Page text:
The impact of drug side-effects on retention in HIV care is probably being underestimated, according to an interview-based study of people taking antiretroviral treatment and health care workers in six countries in sub-Saharan Africa, published in the journal Sexually Transmitted Infections.
Although antiretroviral treatment has become easier to tolerate over the past decade as drugs with fewer serious side-effects have become more widely available, many people report some side-effects of treatment.
Headache, dizziness, nausea, vomiting, tiredness, lack of energy, rash and difficulties in sleeping are common side-effects of many of the drugs now used in antiretroviral drug combinations.
Although these side-effects are usually classified as mild or moderate in clinical studies, health care workers and patients frequently differ in their assessments of the impact of these side-effects on quality of life and on adherence to antiretroviral treatment.
To find out more about the differing perceptions of side-effects among people taking antiretroviral drugs and health care providers, and the impact of side-effects – and differing perceptions of side-effects – on retention in HIV care, researchers in the Bottlenecks study group carried out individual face-to-face interviews at study sites in Kenya, Malawi, Tanzania, Uganda, South Africa and Zimbabwe.
The Bottlenecks study is a larger qualitative study of the health-seeking experiences of people living with HIV in sub-Saharan Africa. It is designed to inform the development of services by identifying how the delivery of current HIV services affects linkage to care, retention in care and adherence to treatment.
The side-effects study interviewed 168 people who had taken antiretroviral treatment at some point, and 53 health care workers involved in providing HIV care. Of those who had taken antiretroviral therapy (ART), 38 had been lost to follow-up (LTFU) and had interrupted treatment.
Patients reported that they were informed about side-effects before starting treatment, while health workers said that they described side-effects to patients as normal in the first few weeks of treatment.
For some patients interviewed in the study, these explanations and the ongoing support offered by the clinic helped to overcome side-effects:
“I took these pills and they made me feel dizzy. I could not walk and would crawl to bed and I would see the house going in circles but I came back here they encouraged me to continue taking the pills.” (Female, on ART 5 years, Zimbabwe)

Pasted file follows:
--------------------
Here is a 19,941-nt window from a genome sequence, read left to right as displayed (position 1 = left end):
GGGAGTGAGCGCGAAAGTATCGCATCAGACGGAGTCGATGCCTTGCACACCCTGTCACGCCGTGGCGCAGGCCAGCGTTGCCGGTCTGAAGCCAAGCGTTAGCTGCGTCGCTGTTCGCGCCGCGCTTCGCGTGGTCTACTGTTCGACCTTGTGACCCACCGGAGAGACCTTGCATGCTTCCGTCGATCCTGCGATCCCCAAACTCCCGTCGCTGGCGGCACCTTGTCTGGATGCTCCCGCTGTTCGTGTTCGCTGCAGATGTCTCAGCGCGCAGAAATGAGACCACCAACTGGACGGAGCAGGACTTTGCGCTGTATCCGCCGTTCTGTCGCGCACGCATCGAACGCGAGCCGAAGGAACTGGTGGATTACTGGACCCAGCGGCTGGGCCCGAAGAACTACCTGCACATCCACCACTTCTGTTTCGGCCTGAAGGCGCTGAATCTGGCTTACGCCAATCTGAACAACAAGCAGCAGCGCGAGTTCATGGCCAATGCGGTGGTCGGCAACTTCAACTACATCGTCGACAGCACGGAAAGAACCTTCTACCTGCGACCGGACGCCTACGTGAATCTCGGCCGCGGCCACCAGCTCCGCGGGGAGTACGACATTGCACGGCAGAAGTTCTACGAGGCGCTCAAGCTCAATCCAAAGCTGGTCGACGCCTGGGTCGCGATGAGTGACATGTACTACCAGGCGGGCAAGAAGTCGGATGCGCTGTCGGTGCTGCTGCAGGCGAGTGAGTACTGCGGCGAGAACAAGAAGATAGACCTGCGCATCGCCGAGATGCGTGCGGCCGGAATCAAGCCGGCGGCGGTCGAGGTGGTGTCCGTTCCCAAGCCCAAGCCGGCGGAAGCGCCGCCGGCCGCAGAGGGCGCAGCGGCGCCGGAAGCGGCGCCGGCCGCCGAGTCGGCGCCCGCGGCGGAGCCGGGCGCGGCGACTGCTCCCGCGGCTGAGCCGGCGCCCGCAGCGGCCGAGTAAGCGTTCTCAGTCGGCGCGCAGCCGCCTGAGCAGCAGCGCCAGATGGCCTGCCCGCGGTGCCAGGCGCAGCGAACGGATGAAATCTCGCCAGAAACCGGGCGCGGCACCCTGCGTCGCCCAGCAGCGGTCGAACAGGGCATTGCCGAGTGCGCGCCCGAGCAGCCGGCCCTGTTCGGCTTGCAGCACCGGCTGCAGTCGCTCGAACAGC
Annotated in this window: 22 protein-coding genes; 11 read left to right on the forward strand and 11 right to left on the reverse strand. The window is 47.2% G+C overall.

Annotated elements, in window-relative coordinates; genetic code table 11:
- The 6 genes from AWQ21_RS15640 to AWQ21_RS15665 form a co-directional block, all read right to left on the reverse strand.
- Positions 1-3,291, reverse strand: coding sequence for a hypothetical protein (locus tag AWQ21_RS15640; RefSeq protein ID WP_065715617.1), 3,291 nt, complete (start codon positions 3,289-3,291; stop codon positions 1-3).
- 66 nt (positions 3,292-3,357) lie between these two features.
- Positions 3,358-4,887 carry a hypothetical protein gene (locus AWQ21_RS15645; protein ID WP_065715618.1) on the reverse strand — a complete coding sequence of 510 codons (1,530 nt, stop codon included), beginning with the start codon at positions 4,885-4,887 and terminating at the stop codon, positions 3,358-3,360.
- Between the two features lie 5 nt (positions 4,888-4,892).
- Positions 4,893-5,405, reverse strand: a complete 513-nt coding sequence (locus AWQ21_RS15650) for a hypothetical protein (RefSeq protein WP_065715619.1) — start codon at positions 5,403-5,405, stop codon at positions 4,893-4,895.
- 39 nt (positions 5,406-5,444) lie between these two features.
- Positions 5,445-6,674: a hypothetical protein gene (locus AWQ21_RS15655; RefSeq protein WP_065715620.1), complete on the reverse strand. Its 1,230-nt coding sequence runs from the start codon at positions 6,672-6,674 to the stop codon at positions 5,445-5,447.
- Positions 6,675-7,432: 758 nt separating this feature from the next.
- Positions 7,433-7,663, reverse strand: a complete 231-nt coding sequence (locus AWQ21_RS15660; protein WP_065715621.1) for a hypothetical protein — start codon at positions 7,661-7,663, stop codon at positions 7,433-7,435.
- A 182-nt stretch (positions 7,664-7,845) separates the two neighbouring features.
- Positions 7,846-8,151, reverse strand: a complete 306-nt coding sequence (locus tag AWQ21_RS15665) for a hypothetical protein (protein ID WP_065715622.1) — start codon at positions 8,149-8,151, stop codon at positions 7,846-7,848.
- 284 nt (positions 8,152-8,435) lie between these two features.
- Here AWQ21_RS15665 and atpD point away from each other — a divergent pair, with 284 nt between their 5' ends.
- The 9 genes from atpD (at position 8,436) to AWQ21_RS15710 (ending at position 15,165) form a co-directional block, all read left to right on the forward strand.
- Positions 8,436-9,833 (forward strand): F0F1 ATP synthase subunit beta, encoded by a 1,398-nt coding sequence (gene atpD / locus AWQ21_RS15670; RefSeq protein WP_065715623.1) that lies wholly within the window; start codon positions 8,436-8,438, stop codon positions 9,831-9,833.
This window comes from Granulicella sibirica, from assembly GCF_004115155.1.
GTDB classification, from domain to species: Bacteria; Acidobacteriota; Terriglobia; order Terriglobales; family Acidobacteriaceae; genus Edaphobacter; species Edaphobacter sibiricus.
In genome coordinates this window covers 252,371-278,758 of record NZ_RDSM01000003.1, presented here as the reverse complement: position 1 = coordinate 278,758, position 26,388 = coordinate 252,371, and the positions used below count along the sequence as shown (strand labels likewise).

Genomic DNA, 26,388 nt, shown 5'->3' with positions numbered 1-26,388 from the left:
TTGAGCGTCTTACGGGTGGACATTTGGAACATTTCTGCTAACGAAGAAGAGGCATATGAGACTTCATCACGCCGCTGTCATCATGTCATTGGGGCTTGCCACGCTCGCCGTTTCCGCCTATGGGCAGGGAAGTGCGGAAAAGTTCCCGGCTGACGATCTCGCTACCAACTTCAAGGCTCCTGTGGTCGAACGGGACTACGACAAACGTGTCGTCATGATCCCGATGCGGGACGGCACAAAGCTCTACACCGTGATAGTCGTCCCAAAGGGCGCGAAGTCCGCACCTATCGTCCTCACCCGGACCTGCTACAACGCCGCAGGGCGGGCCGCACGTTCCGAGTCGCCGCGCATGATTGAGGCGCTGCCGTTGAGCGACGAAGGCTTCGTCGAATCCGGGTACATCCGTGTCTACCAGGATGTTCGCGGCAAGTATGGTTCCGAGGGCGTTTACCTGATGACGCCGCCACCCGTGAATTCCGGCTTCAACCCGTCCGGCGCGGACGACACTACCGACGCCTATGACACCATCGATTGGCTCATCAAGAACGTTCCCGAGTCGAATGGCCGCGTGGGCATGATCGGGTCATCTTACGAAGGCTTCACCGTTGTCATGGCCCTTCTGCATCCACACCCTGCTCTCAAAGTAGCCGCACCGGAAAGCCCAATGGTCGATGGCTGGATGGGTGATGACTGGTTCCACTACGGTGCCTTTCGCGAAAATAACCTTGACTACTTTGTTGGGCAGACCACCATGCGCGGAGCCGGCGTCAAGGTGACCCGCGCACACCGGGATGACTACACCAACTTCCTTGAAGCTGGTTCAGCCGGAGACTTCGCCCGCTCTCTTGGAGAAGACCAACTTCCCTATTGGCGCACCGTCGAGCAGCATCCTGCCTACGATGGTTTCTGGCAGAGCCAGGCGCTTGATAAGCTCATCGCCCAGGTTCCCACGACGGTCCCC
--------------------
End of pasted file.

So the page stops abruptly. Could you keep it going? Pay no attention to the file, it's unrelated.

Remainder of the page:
But for others, side-effects led to individual decisions to modify or discontinue treatment:
“I started feeling dizzy. I felt it for some time but I just kept it to myself. I told nobody … I realised one tablet is the one which made me have that feeling and I stopped taking it.” (Male, LTFU, Kenya)
“After I had taken the ARVs, my hands had peeled and my feet … I visited the doctor twice and they would say I should continue to take my medication. So I just wondered if I was safe because of the continuous reaction, so I stayed at my home and I stopped taking the medication.”(Female, LTFU, Zimbabwe)
Side-effects also undermined the sense of having been restored to health by ART, or of being able to live a normal life in those who had no HIV-related symptoms prior to starting treatment.
Although health care workers were aware of the challenges that people living with HIV face in taking medication that causes side-effects, they rarely mentioned the possibility of changing treatment to reduce side-effects. Health care workers saw their primary role as ensuring that the patient started treatment and achieved viral suppression, in line with national and facility-level targets.
The researchers found that people living with HIV placed value on biomedical indicators of their health status, such as CD4 counts or viral load. These indicators of improving health reassured people and provided a measure of progress. The study authors question whether the downgrading of CD4 cell testing in the era of ‘test and treat’ might affect engagement in care and say that information for patients on viral load results will be crucial as a replacement indicator.
The Bottlenecks study authors say that their findings illustrate a continuing tension between the need of health care workers “to comply with public health policies dictating the prescription of ART against the individual needs of each PLHIV [person living with HIV] […] Adopting a ‘one-size-fits-all’ practice [to which drugs can be prescribed] could carry negative and unintended consequences as individual PLHIV miss opportunities for more comprehensive assessments of their clinical and social needs.”